Ruth Cronig Stiller has rich memories of Passover feasts, surrounded by her big family in the same Vineyard Haven home where she now lives. But even as a young adult, she never got to try her hand in the kitchen
“My mother never let us help in the kitchen,” said Ms. Stiller. “She cooked for the whole family. She was happy to do it.”
She and her siblings worked at the family business, Cronig’s Market, Ms. Stiller explained. The kitchen was her mother’s domain.
Then, as today, Matzoh Ball Soup was Ruth Stiller’s favorite part of the festive meal.
“I would just as soon live on that and nothing else,” she said.
In time, Ms. Stiller married, had children, and began hosting her own Passover Seders with a dozen or more at the table. She became known among relatives and friends for her exceptional soup, especially the matzoh balls themselves.
Ms. Stiller, who will turn 92 in June, is modest about her culinary skills – “I’m not an adventurous cook,” she said. A working woman for decades until age 86, she spent limited time in the kitchen. But she loved to cook for Passover, and has a collection of Jewish cookbooks she consulted.
She said Matzoh Ball Soup recipes vary widely. Some cooks make a hearty mixture, adding chicken pieces and a variety of vegetables. But not Ruth Stiller.
“The kids were young. They didn’t want a bunch of stuff in their soup. Kids like simple food,” she recalled. “I like food to be simple and plain.”
“People loved the soup, but it was so easy,” she said with a chuckle.
Ms. Stiller in her cooking prime would make delicious fresh chicken broth. But her magic touch was with the matzoh balls.
Never quite certain what made her balls so fluffy, buoyant, and delectable, Ms. Stiller suspects it was brief and careful beating. “They need some loving attention, I think.”
Ms. Stiller recalled one Passover when her aunt brought a soup. As the younger, far less experienced cook, Ms. Stiller was a bit embarrassed that her own soup was so good, her matzoh balls so light and fluffy, compared to her aunt’s which were “tough and hard.”
Despite the accolades she received, Ms. Stiller insisted that matzoh ball consistency is a matter of individual taste, and not everyone likes the fluffy variety, including her husband. “The kids and I liked them light, but he liked them tough!”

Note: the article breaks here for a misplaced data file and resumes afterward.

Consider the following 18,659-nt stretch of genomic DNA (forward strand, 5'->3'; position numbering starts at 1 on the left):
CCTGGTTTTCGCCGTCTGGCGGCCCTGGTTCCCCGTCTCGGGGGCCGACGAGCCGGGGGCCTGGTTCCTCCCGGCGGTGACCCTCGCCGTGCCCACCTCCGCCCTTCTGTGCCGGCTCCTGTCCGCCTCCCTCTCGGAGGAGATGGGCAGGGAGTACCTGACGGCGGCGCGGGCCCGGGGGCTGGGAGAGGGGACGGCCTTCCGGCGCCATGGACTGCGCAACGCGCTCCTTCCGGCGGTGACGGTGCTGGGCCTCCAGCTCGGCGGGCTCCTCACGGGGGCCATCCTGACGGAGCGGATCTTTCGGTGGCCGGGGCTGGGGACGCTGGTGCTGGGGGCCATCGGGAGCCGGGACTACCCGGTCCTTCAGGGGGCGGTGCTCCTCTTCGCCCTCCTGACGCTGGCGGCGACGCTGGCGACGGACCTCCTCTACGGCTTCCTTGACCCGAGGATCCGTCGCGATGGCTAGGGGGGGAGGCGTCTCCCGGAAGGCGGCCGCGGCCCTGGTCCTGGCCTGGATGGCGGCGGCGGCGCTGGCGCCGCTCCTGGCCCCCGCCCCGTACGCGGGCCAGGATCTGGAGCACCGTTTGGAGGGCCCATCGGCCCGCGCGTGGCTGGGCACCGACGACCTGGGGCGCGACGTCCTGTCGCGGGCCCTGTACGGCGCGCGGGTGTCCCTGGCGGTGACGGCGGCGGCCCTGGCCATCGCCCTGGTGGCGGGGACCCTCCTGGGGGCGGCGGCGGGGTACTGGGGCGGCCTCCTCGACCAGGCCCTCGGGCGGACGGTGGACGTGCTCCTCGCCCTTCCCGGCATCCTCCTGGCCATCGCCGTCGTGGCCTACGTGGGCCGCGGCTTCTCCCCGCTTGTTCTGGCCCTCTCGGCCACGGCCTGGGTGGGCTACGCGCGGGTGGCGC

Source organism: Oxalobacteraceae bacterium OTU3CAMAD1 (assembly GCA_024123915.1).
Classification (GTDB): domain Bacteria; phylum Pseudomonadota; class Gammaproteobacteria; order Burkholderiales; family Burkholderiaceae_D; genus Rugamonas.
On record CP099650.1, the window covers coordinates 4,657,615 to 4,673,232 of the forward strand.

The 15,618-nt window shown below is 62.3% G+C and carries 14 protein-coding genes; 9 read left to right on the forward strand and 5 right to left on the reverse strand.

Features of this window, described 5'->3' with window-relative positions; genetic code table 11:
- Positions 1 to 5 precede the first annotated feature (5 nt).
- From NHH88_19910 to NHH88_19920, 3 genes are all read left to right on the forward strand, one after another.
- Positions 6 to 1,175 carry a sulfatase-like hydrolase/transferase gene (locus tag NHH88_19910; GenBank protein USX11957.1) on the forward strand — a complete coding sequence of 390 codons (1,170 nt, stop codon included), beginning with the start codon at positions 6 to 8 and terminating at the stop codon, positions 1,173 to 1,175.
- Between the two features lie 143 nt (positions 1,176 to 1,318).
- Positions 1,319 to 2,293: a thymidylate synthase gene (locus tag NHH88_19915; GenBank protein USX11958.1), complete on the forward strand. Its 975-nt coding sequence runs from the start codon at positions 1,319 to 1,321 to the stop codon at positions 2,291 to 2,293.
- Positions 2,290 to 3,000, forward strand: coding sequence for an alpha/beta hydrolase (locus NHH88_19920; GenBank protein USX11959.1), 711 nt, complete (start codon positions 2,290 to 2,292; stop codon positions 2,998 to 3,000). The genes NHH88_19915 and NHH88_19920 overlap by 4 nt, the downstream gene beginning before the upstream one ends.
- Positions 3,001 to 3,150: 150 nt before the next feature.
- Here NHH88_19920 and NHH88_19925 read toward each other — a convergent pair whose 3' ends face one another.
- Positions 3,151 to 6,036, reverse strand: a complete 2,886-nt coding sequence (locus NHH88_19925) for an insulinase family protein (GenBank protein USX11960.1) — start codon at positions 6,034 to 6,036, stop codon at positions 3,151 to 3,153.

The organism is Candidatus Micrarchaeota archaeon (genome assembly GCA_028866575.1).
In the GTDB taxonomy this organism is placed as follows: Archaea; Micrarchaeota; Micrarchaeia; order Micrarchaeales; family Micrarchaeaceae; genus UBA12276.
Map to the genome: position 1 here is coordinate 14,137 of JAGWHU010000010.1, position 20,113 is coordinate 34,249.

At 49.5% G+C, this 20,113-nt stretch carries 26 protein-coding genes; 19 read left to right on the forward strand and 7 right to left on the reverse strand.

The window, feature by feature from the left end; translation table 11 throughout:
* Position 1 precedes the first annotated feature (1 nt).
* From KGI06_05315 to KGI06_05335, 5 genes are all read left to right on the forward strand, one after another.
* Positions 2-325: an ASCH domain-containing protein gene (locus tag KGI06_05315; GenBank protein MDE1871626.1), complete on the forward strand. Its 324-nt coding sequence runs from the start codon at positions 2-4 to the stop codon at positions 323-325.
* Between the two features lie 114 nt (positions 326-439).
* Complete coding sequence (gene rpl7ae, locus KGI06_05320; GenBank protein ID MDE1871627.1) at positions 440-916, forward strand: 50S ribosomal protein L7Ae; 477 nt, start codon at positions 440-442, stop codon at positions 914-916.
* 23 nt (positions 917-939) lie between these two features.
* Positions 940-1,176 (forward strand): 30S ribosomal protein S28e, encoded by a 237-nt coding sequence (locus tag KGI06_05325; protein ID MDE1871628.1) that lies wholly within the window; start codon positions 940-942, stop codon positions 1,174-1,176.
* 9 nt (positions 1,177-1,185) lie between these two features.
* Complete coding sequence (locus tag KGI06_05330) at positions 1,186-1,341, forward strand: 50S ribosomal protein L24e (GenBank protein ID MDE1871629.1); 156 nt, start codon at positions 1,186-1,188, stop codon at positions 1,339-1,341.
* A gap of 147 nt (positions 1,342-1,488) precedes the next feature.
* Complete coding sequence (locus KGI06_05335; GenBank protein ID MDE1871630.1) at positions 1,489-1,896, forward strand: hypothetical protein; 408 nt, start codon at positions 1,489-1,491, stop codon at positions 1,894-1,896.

Now the sprawling family that once crowded the dining room, eating on wall-to-wall makeshift tables, is much smaller, with children grown, relatives moved off-Island, older generations passed away. Ms. Stiller and her daughter Gayle join other Island families for the Community Passover Seder at the M.V. Hebrew Center. Although her favorite, most memorable Seders have always been the large family gatherings of the past, Ms. Stiller thoroughly enjoys the communal event.
“It’s fun to be with a big crowd,” she said.
Gayle Stiller has taken an occasional turn at making the traditional soup. She said that despite the simplicity of the recipe, “You have to be careful you don’t overbeat the balls or they get too heavy and tough. When you plop them in the broth they don’t rise to the surface. You end up with indigestible matzoh balls.”
Offering high praise for the delicacy of her mother’s matzoh balls and mouth-watering broth, she said the question of who makes the best soup for Passover often leads to friendly competition in many families.
“It’s a matter of pride to have the better Matzoh Ball Soup,” she said.
Highlighting every Passover menu, the soup features succulent balls of matzoh meal, eggs, and various seasoning. The meal is made by grinding matzoh, the unleavened bread eaten during Passover week when consuming leavened products is forbidden by Jewish law.
Gayle recalled with amusement a Passover Seder held years ago at Anthony’s Restaurant (later Lola’s and Hooked) beside Farm Neck Golf Course. The kitchen staff was clearly unfamiliar with traditional Jewish cooking, especially matzoh balls.
“Here we were at a golf course, and they were like golf balls, so tough you couldn’t get your spoon through them,” she laughed.
For the younger Ms. Stiller, her favorite isn’t the traditional soup but the matzoh itself.
“The first bite of matzoh when we’re doing the Seder always tastes so good,” she said. “It’s so meaningful and symbolic. It’s the unleavened bread. Another year’s gone by and here we are, celebrating again.”
Ruth Stiller’s recipe for Matzoh Balls
2 eggs, beat whites stiff first, add 1 teaspoon salt. Add yellows (yokes) and beat. Add 5 level Tbs. matzoh meal. Let stand for 20 minutes. Then add matzoh meal until it is formable into balls. Wet hands, make balls and put in simmering soup. Makes about 8 balls.
From What’s Cookin? published by the Jewish Welfare Federation of New Bedford, 1968.